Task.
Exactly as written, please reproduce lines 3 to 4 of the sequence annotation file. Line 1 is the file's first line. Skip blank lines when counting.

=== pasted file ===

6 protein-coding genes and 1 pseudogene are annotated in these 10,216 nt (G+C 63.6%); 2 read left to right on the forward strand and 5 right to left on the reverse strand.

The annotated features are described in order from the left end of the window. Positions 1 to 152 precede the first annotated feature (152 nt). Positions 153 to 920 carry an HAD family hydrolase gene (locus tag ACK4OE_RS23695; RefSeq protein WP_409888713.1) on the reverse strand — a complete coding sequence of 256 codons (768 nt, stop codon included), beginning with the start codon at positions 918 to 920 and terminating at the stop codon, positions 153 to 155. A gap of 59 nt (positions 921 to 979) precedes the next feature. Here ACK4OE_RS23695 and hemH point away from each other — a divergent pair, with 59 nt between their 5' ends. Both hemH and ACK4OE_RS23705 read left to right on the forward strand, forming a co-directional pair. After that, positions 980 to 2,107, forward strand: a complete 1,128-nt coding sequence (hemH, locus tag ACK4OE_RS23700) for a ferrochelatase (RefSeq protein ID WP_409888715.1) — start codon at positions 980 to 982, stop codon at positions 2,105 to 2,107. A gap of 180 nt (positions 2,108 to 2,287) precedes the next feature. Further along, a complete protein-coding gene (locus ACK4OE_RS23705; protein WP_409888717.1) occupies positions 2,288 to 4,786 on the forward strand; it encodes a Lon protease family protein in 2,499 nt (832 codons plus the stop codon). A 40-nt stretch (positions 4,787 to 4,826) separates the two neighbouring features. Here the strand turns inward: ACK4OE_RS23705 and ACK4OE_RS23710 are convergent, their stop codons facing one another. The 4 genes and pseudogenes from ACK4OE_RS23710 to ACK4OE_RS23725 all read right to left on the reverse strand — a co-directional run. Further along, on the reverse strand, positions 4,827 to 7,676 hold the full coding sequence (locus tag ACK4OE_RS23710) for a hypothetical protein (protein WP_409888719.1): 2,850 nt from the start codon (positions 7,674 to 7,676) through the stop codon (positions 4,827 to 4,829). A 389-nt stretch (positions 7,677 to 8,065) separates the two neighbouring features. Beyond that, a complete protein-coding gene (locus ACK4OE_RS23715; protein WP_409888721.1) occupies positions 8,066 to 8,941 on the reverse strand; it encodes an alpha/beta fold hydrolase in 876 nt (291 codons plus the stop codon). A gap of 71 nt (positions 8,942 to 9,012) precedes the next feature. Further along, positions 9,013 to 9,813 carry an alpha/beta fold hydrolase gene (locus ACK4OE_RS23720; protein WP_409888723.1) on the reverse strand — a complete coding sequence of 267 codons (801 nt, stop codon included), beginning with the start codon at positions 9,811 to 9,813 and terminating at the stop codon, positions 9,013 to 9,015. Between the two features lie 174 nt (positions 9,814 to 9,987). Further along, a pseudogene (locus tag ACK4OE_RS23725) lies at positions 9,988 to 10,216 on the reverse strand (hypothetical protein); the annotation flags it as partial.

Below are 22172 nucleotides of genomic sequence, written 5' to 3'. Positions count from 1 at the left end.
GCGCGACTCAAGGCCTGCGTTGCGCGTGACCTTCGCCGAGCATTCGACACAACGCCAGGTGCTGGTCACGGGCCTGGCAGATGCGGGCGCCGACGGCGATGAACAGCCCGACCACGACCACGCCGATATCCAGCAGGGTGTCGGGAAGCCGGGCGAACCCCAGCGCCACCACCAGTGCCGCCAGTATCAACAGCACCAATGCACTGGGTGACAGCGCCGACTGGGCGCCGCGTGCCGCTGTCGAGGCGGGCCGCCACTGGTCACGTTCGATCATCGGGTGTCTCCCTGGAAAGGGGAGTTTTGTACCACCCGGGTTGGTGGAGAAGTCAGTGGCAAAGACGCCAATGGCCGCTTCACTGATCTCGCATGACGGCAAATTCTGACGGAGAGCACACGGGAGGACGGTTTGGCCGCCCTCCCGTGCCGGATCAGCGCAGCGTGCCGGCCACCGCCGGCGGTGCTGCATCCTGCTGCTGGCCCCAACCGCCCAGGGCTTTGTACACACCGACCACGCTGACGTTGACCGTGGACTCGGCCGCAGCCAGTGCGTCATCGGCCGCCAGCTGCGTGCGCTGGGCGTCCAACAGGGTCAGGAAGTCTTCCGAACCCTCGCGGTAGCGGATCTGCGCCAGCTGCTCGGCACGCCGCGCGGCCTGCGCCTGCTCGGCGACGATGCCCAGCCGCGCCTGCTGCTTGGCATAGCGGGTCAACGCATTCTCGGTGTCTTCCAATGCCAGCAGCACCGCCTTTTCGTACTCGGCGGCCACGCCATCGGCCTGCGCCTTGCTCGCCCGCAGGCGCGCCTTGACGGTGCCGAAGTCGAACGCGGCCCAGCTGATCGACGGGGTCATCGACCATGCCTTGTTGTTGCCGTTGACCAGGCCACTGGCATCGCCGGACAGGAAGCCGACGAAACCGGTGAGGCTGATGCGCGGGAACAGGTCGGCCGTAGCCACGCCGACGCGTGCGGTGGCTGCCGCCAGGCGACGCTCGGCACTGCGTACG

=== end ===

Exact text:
Below are 22172 nucleotides of genomic sequence, written 5' to 3'. Positions count from 1 at the left end.
GCGCGACTCAAGGCCTGCGTTGCGCGTGACCTTCGCCGAGCATTCGACACAACGCCAGGTGCTGGTCACGGGCCTGGCAGATGCGGGCGCCGACGGCGATGAACAGCCCGACCACGACCACGCCGATATCCAGCAGGGTGTCGGGAAGCCGGGCGAACCCCAGCGCCACCACCAGTGCCGCCAGTATCAACAGCACCAATGCACTGGGTGACAGCGCCGACTGGGCGCCGCGTGCCGCTGTCGAGGCGGGCCGCCACTGGTCACGTTCGATCATCGGGTGTCTCCCTGGAAAGGGGAGTTTTGTACCACCCGGGTTGGTGGAGAAGTCAGTGGCAAAGACGCCAATGGCCGCTTCACTGATCTCGCATGACGGCAAATTCTGACGGAGAGCACACGGGAGGACGGTTTGGCCGCCCTCCCGTGCCGGATCAGCGCAGCGTGCCGGCCACCGCCGGCGGTGCTGCATCCTGCTGCTGGCCCCAACCGCCCAGGGCTTTGTACACACCGACCACGCTGACGTTGACCGTGGACTCGGCCGCAGCCAGTGCGTCATCGGCCGCCAGCTGCGTGCGCTGGGCGTCCAACAGGGTCAGGAAGTCTTCCGAACCCTCGCGGTAGCGGATCTGCGCCAGCTGCTCGGCACGCCGCGCGGCCTGCGCCTGCTCGGCGACGATGCCCAGCCGCGCCTGCTGCTTGGCATAGCGGGTCAACGCATTCTCGGTGTCTTCCAATGCCAGCAGCACCGCCTTTTCGTACTCGGCGGCCACGCCATCGGCCTGCGCCTTGCTCGCCCGCAGGCGCGCCTTGACGGTGCCGAAGTCGAACGCGGCCCAGCTGATCGACGGGGTCATCGACCATGCCTTGTTGTTGCCGTTGACCAGGCCACTGGCATCGCCGGACAGGAAGCCGACGAAACCGGTGAGGCTGATGCGCGGGAACAGGTCGGCCGTAGCCACGCCGACGCGTGCGGTGGCTGCCGCCAGGCGACGCTCGGCACTGCGTACG